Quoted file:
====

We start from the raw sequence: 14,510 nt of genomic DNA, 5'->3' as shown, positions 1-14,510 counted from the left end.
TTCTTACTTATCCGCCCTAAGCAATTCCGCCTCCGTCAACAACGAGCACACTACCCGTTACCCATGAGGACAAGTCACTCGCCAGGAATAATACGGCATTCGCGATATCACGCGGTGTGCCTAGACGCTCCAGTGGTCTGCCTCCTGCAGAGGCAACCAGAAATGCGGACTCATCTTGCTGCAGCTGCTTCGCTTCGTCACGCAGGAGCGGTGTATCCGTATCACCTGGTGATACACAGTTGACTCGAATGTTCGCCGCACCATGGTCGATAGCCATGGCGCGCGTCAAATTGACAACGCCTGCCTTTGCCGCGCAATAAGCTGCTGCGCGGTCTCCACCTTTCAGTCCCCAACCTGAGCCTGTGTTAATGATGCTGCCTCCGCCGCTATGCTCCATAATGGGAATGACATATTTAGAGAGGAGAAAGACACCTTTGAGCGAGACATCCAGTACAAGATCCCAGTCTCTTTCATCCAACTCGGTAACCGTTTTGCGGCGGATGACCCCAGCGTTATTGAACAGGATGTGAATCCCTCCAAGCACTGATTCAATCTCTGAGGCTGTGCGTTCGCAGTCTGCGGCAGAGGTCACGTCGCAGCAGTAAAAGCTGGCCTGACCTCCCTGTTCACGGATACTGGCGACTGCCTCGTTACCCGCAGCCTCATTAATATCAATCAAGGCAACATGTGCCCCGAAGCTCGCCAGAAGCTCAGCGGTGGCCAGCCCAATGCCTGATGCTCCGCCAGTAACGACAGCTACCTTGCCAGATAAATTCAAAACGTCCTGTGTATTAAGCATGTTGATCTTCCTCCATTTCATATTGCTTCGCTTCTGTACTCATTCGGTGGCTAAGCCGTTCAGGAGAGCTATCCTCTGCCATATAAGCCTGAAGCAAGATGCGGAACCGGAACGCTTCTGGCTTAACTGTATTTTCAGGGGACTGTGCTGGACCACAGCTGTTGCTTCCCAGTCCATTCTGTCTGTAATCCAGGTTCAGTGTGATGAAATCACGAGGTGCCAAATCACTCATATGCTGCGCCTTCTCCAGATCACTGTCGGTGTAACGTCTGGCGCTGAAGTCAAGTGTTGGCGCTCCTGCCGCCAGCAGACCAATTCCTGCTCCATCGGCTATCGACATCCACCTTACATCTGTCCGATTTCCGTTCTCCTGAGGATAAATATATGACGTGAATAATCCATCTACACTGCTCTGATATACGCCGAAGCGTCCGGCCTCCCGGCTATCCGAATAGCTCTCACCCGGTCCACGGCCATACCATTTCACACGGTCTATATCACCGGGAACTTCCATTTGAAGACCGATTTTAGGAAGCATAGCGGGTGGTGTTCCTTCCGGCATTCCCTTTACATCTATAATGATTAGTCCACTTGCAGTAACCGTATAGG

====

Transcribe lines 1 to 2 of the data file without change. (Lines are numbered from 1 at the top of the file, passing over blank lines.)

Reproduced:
We start from the raw sequence: 14,510 nt of genomic DNA, 5'->3' as shown, positions 1-14,510 counted from the left end.
TTCTTACTTATCCGCCCTAAGCAATTCCGCCTCCGTCAACAACGAGCACACTACCCGTTACCCATGAGGACAAGTCACTCGCCAGGAATAATACGGCATTCGCGATATCACGCGGTGTGCCTAGACGCTCCAGTGGTCTGCCTCCTGCAGAGGCAACCAGAAATGCGGACTCATCTTGCTGCAGCTGCTTCGCTTCGTCACGCAGGAGCGGTGTATCCGTATCACCTGGTGATACACAGTTGACTCGAATGTTCGCCGCACCATGGTCGATAGCCATGGCGCGCGTCAAATTGACAACGCCTGCCTTTGCCGCGCAATAAGCTGCTGCGCGGTCTCCACCTTTCAGTCCCCAACCTGAGCCTGTGTTAATGATGCTGCCTCCGCCGCTATGCTCCATAATGGGAATGACATATTTAGAGAGGAGAAAGACACCTTTGAGCGAGACATCCAGTACAAGATCCCAGTCTCTTTCATCCAACTCGGTAACCGTTTTGCGGCGGATGACCCCAGCGTTATTGAACAGGATGTGAATCCCTCCAAGCACTGATTCAATCTCTGAGGCTGTGCGTTCGCAGTCTGCGGCAGAGGTCACGTCGCAGCAGTAAAAGCTGGCCTGACCTCCCTGTTCACGGATACTGGCGACTGCCTCGTTACCCGCAGCCTCATTAATATCAATCAAGGCAACATGTGCCCCGAAGCTCGCCAGAAGCTCAGCGGTGGCCAGCCCAATGCCTGATGCTCCGCCAGTAACGACAGCTACCTTGCCAGATAAATTCAAAACGTCCTGTGTATTAAGCATGTTGATCTTCCTCCATTTCATATTGCTTCGCTTCTGTACTCATTCGGTGGCTAAGCCGTTCAGGAGAGCTATCCTCTGCCATATAAGCCTGAAGCAAGATGCGGAACCGGAACGCTTCTGGCTTAACTGTATTTTCAGGGGACTGTGCTGGACCACAGCTGTTGCTTCCCAGTCCATTCTGTCTGTAATCCAGGTTCAGTGTGATGAAATCACGAGGTGCCAAATCACTCATATGCTGCGCCTTCTCCAGATCACTGTCGGTGTAACGTCTGGCGCTGAAGTCAAGTGTTGGCGCTCCTGCCGCCAGCAGACCAATTCCTGCTCCATCGGCTATCGACATCCACCTTACATCTGTCCGATTTCCGTTCTCCTGAGGATAAATATATGACGTGAATAATCCATCTACACTGCTCTGATATACGCCGAAGCGTCCGGCCTCCCGGCTATCCGAATAGCTCTCACCCGGTCCACGGCCATACCATTTCACACGGTCTATATCACCGGGAACTTCCATTTGAAGACCGATTTTAGGAAGCATAGCGGGTGGTGTTCCTTCCGGCATTCCCTTTACATCTATAATGATTAGTCCACTTGCAGTAACCGTATAGG